Downtown Detroit apartment vacancies up, rents down overall since pandemic
The country’s inner cities have lost some of their shine due to the pandemic.
Closed concert halls, arenas, and limited restaurants made for fairly quiet city centers early on, and in some cases with people working from home, dragging them away from downtown was enough.
Current data from the Downtown Detroit Partnership shows that downtown Motor City is not immune.
The data comes from 4,487 units and shows that the city’s average vacancy rate in the final quarter of 2020 was 16%, roughly double that of the first quarter of 2020. The data collected does not include any subsidized units.
While the numbers show that people aren’t filling downtown Detroit apartments like they did before the pandemic, there is an advantage for prospective tenants: attractive move-in offers and, in many cases, cheaper rents.
“I was exactly at this place almost a year earlier,” said Mark Ruhle to 7 Action News.
Originally from Royal Oak, Ruhle moved from Southfield to downtown Detroit last week.
When he first saw the spot – a one-bedroom apartment in the Broderick Tower Apartments on Witherell Street – it was more than he wanted to pay for.
Fast forward 12 months, and Ruhle was considering moving. In part, he said because he wanted to be downtown, confident in the city and state’s recovery from the pandemic.
“They said, hey, we’re cutting the rental prices, if you want to move here now the prices are a lot cheaper.”
Around $ 300 cheaper, according to Ruhle.
Eric Larson, CEO of the Downtown Detroit Partnership, which tracks downtown rental rates and occupancy, among other things, said it was a rent they had noticed since the pandemic.
“A reduction in occupancy by up to 10 percent. Depending on the project, rents are between four and ten percent, “Larson told Action News.
He is also the CEO of Larson Realty, which is located behind The Corner in Corktown, a 111-unit building that is also feeling the effects of higher vacancies.
“We’ve also expanded all kinds of different programs, whether it’s free monthly rentals, discounted rentals, or all kinds of referral programs,” he said, nothing Larson Realty has done to keep renters interested.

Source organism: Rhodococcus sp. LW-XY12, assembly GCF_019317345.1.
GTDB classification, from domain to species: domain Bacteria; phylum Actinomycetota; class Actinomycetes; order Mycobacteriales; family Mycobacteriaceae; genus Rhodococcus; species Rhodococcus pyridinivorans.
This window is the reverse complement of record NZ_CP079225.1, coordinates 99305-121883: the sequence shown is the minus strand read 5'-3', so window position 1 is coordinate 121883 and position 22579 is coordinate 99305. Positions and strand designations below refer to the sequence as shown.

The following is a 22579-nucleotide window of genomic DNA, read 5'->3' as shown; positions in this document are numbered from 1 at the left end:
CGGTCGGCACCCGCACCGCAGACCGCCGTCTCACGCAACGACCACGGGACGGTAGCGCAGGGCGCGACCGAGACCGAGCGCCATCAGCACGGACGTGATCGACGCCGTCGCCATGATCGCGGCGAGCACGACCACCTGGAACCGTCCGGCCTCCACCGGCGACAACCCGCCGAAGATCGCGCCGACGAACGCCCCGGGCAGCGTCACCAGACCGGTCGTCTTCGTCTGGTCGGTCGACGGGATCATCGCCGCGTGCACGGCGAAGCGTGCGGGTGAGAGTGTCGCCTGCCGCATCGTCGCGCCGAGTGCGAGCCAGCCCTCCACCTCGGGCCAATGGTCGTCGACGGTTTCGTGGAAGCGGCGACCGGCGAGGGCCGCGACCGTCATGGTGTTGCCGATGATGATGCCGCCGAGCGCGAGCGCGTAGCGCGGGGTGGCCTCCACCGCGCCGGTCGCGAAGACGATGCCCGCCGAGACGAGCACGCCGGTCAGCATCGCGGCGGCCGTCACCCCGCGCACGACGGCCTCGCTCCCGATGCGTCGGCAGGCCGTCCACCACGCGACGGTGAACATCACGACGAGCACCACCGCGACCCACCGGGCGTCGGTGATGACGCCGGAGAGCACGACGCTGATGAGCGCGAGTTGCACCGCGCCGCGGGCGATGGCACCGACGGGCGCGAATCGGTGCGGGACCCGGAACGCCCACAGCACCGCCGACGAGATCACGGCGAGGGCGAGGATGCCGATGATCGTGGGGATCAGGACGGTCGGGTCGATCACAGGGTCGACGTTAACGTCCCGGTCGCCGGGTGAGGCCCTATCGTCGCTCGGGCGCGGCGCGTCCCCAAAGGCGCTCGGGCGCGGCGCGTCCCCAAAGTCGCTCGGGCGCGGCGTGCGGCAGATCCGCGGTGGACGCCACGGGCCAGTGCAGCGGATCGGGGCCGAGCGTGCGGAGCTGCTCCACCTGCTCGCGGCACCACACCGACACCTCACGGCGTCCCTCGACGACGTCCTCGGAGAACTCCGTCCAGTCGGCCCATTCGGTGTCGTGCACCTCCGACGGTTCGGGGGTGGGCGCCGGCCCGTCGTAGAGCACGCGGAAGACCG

He is not lonely. Bedrock Detroit properties like The Stott on Griswold and The Assembly on West Fort offer 1 month of free rent and $ 1,000 move-in fees.
While people like Ruhle are being drawn to the city center due to attractive move-in offers or lower rents, Liz Taylor has moved out of town this year.
Last month she left The Albert after seven years in Capitol Park; From 2014 she was one of the original tenants.
Her downtown job no longer required her to come to the office.
“I’ve spent a lot of time working from home and paying a lot for rent in a small space,” she said. Taylor now lives in a house in West Bloomfield.
The total rent in the city center has also decreased slightly. According to the Downtown Detroit Partnership, the average rent was $ 1,518 in the final quarter of 2020, down from $ 1,579 in the first quarter.
“I really think the fundamentals are still very strong for Detroit,” said Larson.
Many projects are still running.
“The things construction continues on are projects that were already in full swing and have already been funded,” he said. “I think last year was a bit of a break because we weren’t able to use all of the activities resources and opportunities that the city center has to offer.
Larson said he was confident of getting back on his feet, but said it could be a few years before downtown is back to where it was before the pandemic.
Ruhle told Action News he was glad he moved when he did.
“It only made sense for me to move here before everything had recovered, including rental rates,” he said.
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